Neo’s one trump card is his gift as a Psychic Warrior: a telekinetic attack that does tremendous damage to the robots if not disintegrating them outright. Still, this power is hardly comforting since it quickly burns out Neo’s mental energy – a precious resource refilled only by rare beam packs. It takes a lot of exploration to gather enough resources to trivialize combat using the psychic beam, and for the long road until then the only way to stay alive is avoiding as many fights as possible and constantly saving during fights to reload whenever the game deals out a sudden and crushing defeat.

Despite the difficulties of combat, basic exploration is no easier. While the complex only stretches down three levels, its first floor is a sprawling maze nine times larger than the deeper ones. Quirks of the game make the complex disorienting in more than sheer size, too. If Neo leaves the screen to the left or the right, the player’s perspective shifts so that direction becomes “forward” relative to the screen. Any given hallway will look different depending on what direction the player came in from, making it confoundingly easy to get lost even in well-traveled and familiar areas.

 
  Zeta 2000: Neo turns in a circle   Zeta 2000: Neo using psychic beam   Zeta 2000: Neo moves in a circle
 

It’s tough to call Zeta 2000 a good game, and it sure as hell isn’t a fair one. It is intriguing, though, despite its awkward flaws. The story is ridiculous fluff at face value, but it starts commanding attention when paired with a mercilessly oppressive atmosphere that justly reflects Neo as humanity’s desperate last hope. Both Neo and the player start with almost nothing and everything they gain, from equipment to basic knowledge about the environment, is hard-won. But the game’s biggest appeal is how these challenges slowly give way.

Exploring the base teaches not only its layout, but also better routes that avoid combat and spare resources. With enough searching players can find a flashlight that reveals valuable supplies in the many unlit storage rooms, and a map that helps preserve a sense of direction in constantly shifting perspectives. Looting the facility slowly builds up a stockpile that lets the player heal up in emergencies and use their psychic attack with increasing abandon. Further exploration leads to truly unexpected finds, like a renewable source of healing and a flying car that can blast through the halls, so long as it has fuel. Even the security systems can be exploited to disable the robots and explore – or attack – unopposed.

Zeta 2000 also has distinctive visual flair, enough to help make up for its shortcomings elsewhere. Graceful animation on moving objects and scrolling backgrounds was a show of skill from any developer in 1985, especially a small outfit like Pixel developing their first game alone. Zeta 2000’s graphics are downright decadent by comparison to other dungeon crawls; the movements of Neo and enemy robots are fast with no choppiness or stuttering, walking down hallways sees the walls smoothly scroll past in a still-impressive effect, doors slide open and shut, and a pseudo-scaling effect makes the enemies grow larger as they charge towards the player from out of the distance.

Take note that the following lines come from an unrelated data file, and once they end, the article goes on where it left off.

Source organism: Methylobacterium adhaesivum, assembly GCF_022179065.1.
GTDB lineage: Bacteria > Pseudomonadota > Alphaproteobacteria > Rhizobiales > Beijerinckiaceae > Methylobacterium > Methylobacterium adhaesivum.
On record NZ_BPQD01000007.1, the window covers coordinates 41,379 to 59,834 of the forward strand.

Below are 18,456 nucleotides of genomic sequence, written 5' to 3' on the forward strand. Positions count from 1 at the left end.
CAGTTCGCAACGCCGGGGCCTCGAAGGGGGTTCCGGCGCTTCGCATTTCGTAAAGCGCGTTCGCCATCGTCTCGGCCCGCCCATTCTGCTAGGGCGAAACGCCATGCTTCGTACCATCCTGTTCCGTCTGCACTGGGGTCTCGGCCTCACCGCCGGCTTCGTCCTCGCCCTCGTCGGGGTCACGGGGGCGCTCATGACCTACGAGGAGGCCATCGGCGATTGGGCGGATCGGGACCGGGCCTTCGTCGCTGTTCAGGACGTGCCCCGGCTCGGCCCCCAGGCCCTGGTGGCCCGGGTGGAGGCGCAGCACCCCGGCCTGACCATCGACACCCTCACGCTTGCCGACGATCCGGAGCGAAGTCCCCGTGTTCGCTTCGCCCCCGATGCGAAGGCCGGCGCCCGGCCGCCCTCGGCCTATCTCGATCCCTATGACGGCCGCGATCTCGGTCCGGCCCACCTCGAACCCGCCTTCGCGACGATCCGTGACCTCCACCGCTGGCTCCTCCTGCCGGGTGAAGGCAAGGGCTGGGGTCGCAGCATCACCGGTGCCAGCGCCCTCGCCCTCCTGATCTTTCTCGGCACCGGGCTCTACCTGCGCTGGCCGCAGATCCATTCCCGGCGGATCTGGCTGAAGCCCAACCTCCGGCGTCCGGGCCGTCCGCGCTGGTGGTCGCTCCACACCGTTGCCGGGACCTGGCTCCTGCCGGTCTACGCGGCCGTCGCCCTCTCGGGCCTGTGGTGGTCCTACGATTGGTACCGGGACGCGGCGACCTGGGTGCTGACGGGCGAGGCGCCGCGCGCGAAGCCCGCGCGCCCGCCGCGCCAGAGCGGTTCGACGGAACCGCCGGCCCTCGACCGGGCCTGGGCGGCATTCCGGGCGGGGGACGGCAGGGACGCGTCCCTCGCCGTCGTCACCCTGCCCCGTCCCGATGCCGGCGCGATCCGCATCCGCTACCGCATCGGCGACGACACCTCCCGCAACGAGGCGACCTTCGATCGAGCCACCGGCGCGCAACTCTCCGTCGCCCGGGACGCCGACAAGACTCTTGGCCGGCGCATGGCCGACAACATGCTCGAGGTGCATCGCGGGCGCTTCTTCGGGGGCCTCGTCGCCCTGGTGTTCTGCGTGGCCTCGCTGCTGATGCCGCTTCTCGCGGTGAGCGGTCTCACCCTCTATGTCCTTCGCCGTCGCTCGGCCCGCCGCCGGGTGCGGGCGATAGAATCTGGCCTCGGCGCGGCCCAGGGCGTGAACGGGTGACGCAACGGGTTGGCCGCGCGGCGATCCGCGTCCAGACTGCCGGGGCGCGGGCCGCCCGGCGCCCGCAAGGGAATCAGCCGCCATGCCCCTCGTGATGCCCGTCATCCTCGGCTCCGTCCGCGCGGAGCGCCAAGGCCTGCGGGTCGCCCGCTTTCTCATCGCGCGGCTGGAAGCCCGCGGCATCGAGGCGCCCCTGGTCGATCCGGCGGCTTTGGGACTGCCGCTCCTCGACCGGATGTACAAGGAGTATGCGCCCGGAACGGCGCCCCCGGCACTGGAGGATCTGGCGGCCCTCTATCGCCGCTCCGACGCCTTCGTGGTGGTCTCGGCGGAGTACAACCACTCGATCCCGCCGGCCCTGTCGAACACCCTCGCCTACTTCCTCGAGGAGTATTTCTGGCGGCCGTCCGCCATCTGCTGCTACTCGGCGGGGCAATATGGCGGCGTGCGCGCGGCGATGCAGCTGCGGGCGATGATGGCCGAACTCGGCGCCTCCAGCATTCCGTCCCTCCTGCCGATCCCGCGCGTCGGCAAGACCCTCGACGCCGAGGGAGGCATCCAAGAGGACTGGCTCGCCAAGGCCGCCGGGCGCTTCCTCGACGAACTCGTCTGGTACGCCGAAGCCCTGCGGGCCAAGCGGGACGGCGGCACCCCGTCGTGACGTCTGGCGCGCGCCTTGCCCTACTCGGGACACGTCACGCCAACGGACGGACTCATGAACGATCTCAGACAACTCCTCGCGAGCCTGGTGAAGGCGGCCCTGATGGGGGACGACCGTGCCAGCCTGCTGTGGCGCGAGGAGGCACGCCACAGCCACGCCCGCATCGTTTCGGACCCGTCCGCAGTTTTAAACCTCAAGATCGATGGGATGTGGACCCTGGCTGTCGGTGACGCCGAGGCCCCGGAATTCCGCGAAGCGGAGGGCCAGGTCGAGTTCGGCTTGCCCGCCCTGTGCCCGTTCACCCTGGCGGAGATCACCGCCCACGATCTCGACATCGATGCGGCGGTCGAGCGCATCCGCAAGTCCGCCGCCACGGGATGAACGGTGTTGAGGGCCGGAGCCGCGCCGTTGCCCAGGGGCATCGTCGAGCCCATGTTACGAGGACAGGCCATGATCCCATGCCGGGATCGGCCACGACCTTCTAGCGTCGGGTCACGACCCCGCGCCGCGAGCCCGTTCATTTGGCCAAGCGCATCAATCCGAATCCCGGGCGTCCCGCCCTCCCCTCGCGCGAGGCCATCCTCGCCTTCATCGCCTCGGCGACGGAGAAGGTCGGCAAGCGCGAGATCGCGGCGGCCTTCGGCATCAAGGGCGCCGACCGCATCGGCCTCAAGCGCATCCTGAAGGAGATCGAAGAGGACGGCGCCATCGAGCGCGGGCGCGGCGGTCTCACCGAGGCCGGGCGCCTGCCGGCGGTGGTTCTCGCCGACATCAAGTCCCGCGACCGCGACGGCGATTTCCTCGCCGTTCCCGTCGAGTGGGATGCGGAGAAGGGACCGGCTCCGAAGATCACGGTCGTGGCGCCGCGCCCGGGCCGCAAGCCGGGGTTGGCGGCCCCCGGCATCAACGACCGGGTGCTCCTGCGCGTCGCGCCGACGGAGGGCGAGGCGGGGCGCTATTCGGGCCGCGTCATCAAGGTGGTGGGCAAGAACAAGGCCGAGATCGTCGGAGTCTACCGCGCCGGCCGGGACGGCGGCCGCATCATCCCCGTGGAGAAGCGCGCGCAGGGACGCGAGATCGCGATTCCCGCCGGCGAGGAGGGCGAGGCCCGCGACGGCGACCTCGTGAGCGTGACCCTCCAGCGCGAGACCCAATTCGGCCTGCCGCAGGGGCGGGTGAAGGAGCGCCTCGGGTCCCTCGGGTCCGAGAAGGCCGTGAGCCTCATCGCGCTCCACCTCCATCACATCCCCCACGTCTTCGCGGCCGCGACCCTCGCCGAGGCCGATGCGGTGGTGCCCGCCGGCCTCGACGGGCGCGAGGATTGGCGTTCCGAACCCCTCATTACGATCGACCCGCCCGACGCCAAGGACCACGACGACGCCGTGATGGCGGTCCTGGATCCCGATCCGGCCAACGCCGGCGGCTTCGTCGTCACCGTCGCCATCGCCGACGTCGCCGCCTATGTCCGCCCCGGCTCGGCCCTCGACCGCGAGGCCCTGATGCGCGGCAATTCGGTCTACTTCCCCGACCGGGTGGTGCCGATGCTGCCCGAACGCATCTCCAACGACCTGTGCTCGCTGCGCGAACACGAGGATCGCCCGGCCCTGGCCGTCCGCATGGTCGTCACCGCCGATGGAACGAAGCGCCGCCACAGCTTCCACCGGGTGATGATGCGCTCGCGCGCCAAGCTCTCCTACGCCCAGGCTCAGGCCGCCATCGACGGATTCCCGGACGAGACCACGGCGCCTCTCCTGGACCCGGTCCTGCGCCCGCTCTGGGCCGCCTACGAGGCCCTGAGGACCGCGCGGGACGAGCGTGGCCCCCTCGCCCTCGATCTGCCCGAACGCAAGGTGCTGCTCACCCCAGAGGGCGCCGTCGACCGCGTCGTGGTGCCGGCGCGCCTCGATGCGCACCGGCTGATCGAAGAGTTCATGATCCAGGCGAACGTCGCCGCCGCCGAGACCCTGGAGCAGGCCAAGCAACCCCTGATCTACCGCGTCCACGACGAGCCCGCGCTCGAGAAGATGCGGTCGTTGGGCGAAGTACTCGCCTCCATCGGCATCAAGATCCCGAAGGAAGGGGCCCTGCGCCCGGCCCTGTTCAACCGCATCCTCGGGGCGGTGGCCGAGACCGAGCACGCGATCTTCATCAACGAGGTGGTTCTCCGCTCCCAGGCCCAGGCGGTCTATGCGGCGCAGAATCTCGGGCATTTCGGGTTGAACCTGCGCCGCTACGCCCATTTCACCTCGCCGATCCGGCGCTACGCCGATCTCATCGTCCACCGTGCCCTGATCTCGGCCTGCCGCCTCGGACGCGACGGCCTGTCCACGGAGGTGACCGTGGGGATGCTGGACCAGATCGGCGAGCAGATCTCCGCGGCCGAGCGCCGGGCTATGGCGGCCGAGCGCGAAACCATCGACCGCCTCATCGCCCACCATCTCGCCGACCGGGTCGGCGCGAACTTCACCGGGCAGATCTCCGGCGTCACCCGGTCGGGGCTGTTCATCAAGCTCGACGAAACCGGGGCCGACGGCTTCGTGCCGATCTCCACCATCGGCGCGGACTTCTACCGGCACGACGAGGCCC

It’s a sign of ambition at Pixel that Zeta 2000 was not just meant to be their first professional release, but the first part of an entire series. The Legend of Neo series was planned to have one game about each of the five Destruction Points threatening to wipe out humanity, and Zeta 2000 was only the first entry. The author of the Tape-Load blog even writes about a planned contest, where anyone who sent in registration cards for all five Legend of Neo games would have been entered for a chance to win a copy of Neo’s dog tags, cast in real silver.

Despite these plans, the series would never come anywhere close to being finished; Pixel had many years ahead of them, but the continued adventures of Neo was not what the future had in store. Zeta 2000 is clumsy and hostile, but has such personality that it’s oddly endearing; the next Legend of Neo game would bring the series to a swift end by forgetting the charm and doubling down on the antagonism. From there Pixel would make one last attempt to recapture some of Zeta 2000’s better traits, then call it quits on developing their own games. And while that would be the end for most studios, here it was just the beginning.

Next time: Thunderbolts and living planets.


Links & Notes
Game Developer Research Institute
Easily one of the best resources for all manner of detective work on the staff behind old games.

Tagoo
General MSX database with information and discussion about various games; also source for images of the packaging and credit screen.

何とか庵
Excellent stockpile of information on MSX games. Zeta 2000’s backstory is documented in full from the original manual, along with a thorough walkthrough of the game itself for any intrepid souls that want to try it.

Tape-Load
A Japanese blog with lots of reminiscing about classic gaming and a strong focus on the MSX. Other bits about the story and game came from the author’s log of playing Zeta 2000, and the comments on these posts.

Rest In Peaches
Cassandra Mewn graciously taught me some of her powerful gif wizardry.

et tu, Gamer?
Kitten is an invaluable editor who made this whole affair a lot more readable.

 
As an aside, Japan’s theatrical release of The Terminator came mid-1985. It’s a dodgy claim of influence when Zeta 2000’s release date can’t be pinned down beyond “sometime in the same year” but I’m willing to bet that, even if the game came out first, viewing an imported or bootlegged copy of the ’84 US version was not beyond the means of tech-savvy individuals like game developers of the mid-eighties.

I’ll also note that despite what I expected, Neo was on the scene a full year before Ys’s considerably more famous redhead Adol. That bit’s probably just an odd coincidence, though.